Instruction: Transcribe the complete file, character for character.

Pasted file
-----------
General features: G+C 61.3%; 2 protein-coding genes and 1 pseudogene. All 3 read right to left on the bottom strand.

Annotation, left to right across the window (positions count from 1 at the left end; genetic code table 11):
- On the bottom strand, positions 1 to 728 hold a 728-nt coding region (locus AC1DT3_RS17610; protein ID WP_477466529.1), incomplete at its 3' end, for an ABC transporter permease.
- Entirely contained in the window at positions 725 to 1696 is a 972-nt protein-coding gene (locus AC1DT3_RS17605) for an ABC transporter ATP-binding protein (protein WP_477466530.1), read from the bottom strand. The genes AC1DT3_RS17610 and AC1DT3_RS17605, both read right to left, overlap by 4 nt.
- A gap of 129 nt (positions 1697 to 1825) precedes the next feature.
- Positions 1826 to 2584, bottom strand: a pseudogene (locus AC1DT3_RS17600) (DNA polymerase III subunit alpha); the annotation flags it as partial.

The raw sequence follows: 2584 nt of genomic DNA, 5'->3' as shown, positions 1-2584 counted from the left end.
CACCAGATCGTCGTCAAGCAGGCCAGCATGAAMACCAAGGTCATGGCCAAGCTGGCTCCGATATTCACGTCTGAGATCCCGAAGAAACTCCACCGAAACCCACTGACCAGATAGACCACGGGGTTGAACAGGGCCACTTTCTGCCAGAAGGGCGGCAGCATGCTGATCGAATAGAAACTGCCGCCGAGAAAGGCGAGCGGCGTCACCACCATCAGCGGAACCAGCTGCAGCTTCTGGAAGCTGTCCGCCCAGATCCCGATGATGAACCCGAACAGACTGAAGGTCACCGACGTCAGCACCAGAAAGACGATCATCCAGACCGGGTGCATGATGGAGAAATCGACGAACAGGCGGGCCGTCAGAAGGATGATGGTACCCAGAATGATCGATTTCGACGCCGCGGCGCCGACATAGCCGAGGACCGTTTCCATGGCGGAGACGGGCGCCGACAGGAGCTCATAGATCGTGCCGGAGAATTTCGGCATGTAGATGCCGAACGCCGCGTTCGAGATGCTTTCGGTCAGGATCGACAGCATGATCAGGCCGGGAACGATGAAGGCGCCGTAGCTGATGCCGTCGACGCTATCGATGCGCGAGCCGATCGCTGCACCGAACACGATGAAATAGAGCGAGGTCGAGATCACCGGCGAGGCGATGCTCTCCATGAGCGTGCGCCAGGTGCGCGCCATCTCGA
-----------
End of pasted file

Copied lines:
General features: G+C 61.3%; 2 protein-coding genes and 1 pseudogene. All 3 read right to left on the bottom strand.

Annotation, left to right across the window (positions count from 1 at the left end; genetic code table 11):
- On the bottom strand, positions 1 to 728 hold a 728-nt coding region (locus AC1DT3_RS17610; protein ID WP_477466529.1), incomplete at its 3' end, for an ABC transporter permease.
- Entirely contained in the window at positions 725 to 1696 is a 972-nt protein-coding gene (locus AC1DT3_RS17605) for an ABC transporter ATP-binding protein (protein WP_477466530.1), read from the bottom strand. The genes AC1DT3_RS17610 and AC1DT3_RS17605, both read right to left, overlap by 4 nt.
- A gap of 129 nt (positions 1697 to 1825) precedes the next feature.
- Positions 1826 to 2584, bottom strand: a pseudogene (locus AC1DT3_RS17600) (DNA polymerase III subunit alpha); the annotation flags it as partial.

The raw sequence follows: 2584 nt of genomic DNA, 5'->3' as shown, positions 1-2584 counted from the left end.
CACCAGATCGTCGTCAAGCAGGCCAGCATGAAMACCAAGGTCATGGCCAAGCTGGCTCCGATATTCACGTCTGAGATCCCGAAGAAACTCCACCGAAACCCACTGACCAGATAGACCACGGGGTTGAACAGGGCCACTTTCTGCCAGAAGGGCGGCAGCATGCTGATCGAATAGAAACTGCCGCCGAGAAAGGCGAGCGGCGTCACCACCATCAGCGGAACCAGCTGCAGCTTCTGGAAGCTGTCCGCCCAGATCCCGATGATGAACCCGAACAGACTGAAGGTCACCGACGTCAGCACCAGAAAGACGATCATCCAGACCGGGTGCATGATGGAGAAATCGACGAACAGGCGGGCCGTCAGAAGGATGATGGTACCCAGAATGATCGATTTCGACGCCGCGGCGCCGACATAGCCGAGGACCGTTTCCATGGCGGAGACGGGCGCCGACAGGAGCTCATAGATCGTGCCGGAGAATTTCGGCATGTAGATGCCGAACGCCGCGTTCGAGATGCTTTCGGTCAGGATCGACAGCATGATCAGGCCGGGAACGATGAAGGCGCCGTAGCTGATGCCGTCGACGCTATCGATGCGCGAGCCGATCGCTGCACCGAACACGATGAAATAGAGCGAGGTCGAGATCACCGGCGAGGCGATGCTCTCCATGAGCGTGCGCCAGGTGCGCGCCATCTCGA